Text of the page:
Nearly one-half (46 percent) of banking customers who use smartphones to conduct business do so from their bedroom, according to a Harris Poll survey of 2,024 U.S. adults, conducted on behalf of Feedzai, a big data science company.
But the bedroom isn’t their only banking locale. Thirty percent of survey respondents said they have banked from the bathroom, and 13 percent while driving.
Statistics for Millennials track somewhat higher. Sixty percent of respondents between the ages of 18 and 34 bank from their bedroom. In addition, 20 percent of Millennials said they have made a mobile banking transaction at a bar or while driving and 13 percent said they bank while driving.” I think the most surprising stat from the survey is that 13 percent of mobile bankers have done it while driving," Loc Nguyen, Feedzai's chief marketing officer, told eWEEK. "Common sense aside, the implication is that people are engaged in something they have not done before, and in this case, are not supposed to be doing at all. Being able to detect what is the new normal pattern of behavior is key in stopping the abnormal, which is indicative of fraud."
More than a quarter (26 percent) of online mobile shoppers have shopped while in the bathroom, and 8 percent of 18-34 year olds have shopped on their mobile phones while crossing the street.
Among online smartphone shoppers, 4 percent of them are shopping on their mobile phones while crossing the street or standing in line (18 percent). More than half of Americans (56 percent) still think it's safer to use credit cards in physical stores than using them online when shopping--in the Midwest the number spikes to 64 percent.
Still, more than half of Americans believe cash is the safest way to purchase something (55 percent) while only one in five (22 percent) believe paying with credit cards is safest.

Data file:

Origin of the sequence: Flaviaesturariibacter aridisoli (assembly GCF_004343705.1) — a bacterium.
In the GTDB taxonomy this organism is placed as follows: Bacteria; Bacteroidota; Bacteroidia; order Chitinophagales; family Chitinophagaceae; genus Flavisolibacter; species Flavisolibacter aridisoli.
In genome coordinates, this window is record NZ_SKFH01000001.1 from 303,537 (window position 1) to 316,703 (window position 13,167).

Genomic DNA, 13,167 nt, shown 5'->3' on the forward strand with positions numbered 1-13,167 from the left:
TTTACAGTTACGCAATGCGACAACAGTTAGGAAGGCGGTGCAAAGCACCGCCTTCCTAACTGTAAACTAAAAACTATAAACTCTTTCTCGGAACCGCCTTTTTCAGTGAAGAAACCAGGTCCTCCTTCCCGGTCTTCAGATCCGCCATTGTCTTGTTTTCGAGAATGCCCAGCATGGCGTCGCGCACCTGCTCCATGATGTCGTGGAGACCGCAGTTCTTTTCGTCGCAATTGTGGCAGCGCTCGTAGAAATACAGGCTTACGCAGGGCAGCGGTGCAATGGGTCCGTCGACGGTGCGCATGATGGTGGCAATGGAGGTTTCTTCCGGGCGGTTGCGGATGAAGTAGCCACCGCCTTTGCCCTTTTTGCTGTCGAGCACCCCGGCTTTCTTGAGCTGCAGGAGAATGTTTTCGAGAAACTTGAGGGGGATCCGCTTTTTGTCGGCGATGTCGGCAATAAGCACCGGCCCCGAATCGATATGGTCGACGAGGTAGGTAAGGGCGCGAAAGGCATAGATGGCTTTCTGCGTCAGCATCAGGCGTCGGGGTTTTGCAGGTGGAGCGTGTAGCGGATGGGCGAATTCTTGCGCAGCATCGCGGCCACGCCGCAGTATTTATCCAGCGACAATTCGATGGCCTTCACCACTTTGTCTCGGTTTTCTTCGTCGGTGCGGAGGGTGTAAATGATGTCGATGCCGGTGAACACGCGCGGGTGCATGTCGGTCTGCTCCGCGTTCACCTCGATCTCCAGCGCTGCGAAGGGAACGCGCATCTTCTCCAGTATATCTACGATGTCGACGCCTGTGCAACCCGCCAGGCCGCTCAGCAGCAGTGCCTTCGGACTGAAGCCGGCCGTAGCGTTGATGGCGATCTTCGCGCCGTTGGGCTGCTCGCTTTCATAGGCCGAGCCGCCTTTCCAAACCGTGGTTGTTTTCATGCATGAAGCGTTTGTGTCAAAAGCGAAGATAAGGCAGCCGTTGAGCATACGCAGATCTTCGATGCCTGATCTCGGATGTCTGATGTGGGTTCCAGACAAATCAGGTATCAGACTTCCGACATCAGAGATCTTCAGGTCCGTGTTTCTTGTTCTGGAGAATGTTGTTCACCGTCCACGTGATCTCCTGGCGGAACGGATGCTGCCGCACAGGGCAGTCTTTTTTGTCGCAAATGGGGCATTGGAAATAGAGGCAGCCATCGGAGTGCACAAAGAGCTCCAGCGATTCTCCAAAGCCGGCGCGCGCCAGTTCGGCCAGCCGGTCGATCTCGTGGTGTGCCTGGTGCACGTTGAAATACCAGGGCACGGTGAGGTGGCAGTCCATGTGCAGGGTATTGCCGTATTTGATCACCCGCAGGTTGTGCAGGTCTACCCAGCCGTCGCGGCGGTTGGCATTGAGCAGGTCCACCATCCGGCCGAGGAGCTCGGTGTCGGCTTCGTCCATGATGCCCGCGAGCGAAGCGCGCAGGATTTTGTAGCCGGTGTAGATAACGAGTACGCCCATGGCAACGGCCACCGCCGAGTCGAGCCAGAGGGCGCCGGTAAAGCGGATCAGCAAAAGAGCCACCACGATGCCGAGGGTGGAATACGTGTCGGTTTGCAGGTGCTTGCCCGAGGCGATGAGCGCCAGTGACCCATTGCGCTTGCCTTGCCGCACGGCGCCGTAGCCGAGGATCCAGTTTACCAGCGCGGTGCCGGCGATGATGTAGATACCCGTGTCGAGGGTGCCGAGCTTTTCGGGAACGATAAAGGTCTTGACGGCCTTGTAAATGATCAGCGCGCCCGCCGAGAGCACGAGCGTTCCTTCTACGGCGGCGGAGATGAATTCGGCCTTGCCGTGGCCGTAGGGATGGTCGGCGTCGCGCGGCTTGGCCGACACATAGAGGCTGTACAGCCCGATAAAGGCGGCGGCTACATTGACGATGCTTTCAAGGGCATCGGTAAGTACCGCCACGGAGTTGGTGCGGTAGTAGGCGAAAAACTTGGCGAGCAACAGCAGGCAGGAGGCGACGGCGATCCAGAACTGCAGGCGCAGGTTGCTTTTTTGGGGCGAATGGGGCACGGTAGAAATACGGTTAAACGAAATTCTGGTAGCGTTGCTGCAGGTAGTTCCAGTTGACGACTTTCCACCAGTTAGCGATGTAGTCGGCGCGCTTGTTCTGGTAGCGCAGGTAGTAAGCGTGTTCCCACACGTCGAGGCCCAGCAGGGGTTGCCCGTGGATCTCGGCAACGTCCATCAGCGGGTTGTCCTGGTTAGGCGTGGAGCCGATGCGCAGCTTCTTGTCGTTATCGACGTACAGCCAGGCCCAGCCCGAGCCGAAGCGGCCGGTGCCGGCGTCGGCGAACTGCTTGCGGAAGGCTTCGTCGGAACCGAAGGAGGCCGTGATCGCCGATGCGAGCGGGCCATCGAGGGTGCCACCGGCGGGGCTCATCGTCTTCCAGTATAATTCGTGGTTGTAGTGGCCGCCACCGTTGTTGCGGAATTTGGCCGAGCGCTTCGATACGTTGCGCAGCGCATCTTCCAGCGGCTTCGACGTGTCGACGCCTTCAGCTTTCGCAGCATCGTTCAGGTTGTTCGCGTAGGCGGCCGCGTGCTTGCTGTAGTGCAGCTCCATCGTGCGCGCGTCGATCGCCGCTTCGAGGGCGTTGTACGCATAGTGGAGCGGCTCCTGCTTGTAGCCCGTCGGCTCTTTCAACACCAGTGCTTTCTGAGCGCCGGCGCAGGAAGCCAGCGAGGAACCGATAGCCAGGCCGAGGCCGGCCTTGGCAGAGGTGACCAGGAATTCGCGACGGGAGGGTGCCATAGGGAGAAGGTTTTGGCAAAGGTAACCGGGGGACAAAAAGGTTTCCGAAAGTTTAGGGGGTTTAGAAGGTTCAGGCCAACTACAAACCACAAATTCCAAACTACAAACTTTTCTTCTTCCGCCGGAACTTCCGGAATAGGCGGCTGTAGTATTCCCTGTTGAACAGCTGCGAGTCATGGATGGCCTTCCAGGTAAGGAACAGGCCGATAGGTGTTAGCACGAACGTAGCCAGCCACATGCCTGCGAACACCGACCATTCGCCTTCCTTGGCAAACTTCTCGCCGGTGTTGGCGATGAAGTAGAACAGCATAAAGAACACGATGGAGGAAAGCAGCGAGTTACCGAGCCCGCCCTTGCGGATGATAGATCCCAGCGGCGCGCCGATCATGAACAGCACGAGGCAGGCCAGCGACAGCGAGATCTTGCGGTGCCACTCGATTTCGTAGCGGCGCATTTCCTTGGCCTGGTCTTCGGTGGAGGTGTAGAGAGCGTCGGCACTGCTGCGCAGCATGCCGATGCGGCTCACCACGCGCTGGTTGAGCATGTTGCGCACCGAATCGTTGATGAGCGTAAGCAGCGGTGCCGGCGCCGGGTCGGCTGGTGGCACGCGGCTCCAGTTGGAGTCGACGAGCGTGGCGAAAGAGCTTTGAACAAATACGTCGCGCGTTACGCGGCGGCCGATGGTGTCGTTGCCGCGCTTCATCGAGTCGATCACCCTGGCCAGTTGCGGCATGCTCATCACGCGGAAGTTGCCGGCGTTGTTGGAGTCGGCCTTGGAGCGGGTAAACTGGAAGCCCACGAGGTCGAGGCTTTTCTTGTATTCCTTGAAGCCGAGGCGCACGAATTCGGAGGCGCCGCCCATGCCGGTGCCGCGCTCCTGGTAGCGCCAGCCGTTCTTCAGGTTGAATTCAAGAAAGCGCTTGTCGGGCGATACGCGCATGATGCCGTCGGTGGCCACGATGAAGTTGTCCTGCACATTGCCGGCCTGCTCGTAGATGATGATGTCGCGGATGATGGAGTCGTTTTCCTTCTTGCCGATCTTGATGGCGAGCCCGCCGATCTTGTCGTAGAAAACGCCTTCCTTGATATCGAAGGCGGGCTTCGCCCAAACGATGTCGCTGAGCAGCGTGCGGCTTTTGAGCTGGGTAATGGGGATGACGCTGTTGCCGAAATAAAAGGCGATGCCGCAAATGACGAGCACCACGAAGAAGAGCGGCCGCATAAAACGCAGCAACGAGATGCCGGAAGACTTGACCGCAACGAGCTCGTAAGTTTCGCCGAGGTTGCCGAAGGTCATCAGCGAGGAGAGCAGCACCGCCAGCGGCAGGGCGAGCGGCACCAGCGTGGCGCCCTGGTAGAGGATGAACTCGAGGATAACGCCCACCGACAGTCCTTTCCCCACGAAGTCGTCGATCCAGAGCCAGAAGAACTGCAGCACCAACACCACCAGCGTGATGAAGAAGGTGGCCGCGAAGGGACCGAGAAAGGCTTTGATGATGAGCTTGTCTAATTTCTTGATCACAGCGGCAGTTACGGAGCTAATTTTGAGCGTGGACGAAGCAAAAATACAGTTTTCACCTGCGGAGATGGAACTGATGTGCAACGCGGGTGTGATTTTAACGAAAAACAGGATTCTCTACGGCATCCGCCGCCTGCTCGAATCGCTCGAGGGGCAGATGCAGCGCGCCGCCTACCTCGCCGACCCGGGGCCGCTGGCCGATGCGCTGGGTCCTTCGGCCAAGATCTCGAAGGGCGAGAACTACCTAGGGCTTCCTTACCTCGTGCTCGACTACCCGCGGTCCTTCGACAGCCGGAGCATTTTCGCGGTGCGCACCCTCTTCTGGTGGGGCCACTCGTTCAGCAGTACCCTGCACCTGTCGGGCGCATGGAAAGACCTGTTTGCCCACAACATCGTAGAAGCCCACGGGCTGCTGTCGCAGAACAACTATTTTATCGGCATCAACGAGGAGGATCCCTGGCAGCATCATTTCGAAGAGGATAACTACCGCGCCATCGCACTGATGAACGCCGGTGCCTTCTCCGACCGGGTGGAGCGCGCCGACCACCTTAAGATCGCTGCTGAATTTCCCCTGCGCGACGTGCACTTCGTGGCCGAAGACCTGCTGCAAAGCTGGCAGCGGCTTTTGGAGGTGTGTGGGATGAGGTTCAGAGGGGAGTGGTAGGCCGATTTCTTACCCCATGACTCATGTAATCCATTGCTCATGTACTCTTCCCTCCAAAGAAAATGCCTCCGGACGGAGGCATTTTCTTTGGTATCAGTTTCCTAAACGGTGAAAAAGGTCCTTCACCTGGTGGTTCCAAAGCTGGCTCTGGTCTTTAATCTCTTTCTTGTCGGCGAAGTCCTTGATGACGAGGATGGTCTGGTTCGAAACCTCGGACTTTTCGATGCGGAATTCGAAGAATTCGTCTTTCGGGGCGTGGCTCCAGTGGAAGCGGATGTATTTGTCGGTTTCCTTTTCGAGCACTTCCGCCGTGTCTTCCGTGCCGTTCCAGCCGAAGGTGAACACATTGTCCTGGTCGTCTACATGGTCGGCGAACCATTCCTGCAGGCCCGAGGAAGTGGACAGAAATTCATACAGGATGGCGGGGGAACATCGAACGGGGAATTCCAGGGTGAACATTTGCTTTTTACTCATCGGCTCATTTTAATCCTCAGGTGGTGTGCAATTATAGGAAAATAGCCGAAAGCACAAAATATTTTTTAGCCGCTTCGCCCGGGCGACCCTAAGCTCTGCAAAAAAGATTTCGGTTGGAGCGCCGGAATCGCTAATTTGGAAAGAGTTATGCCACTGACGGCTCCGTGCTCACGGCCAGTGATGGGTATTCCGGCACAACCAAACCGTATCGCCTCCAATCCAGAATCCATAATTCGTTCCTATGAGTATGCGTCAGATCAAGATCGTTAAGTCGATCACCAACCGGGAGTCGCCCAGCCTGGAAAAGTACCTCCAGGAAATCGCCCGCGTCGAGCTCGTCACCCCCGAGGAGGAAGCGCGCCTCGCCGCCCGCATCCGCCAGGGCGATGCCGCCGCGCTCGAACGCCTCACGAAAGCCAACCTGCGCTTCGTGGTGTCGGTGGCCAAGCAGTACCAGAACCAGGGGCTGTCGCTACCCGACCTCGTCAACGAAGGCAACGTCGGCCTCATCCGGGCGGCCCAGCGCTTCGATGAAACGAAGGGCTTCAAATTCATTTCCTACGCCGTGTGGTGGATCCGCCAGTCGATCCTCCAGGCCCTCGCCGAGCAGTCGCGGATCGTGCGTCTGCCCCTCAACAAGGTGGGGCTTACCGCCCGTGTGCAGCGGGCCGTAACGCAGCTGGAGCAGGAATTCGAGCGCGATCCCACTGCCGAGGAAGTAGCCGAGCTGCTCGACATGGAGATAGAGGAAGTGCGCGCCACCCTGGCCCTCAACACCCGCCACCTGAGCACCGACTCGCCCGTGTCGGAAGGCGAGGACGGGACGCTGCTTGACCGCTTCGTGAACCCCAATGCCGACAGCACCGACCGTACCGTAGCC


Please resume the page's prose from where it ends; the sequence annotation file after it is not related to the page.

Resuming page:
Interestingly, more than three-quarters (77 percent) of consumers said they have not changed their shopping behavior as a result of recent data breaches.
Men across the board are more willing than women to share their mobile data (34 percent versus 28 percent), online activity (32 percent versus 26 percent) and social networks (26 percent versus 20 percent), in exchange for protecting their personal financial information from being stolen.
Even so, almost a quarter (23 percent) of Americans said they would allow a financial institution access to their social network account; 29 percent would give access to online activity, and nearly one-third would give access to their mobile phone data (31 percent), in exchange for protecting their personal financial information from being stolen.
"There is no doubt that banking and shopping behaviors are changing; we will see more and more branch-less banking and relatively less physical commerce in stores," Nguyen said. "We're seeing mobile technology becoming the bridge that ties the online and in-person channels together, an omni-channel world. At the same time, we'll be generating more and more data."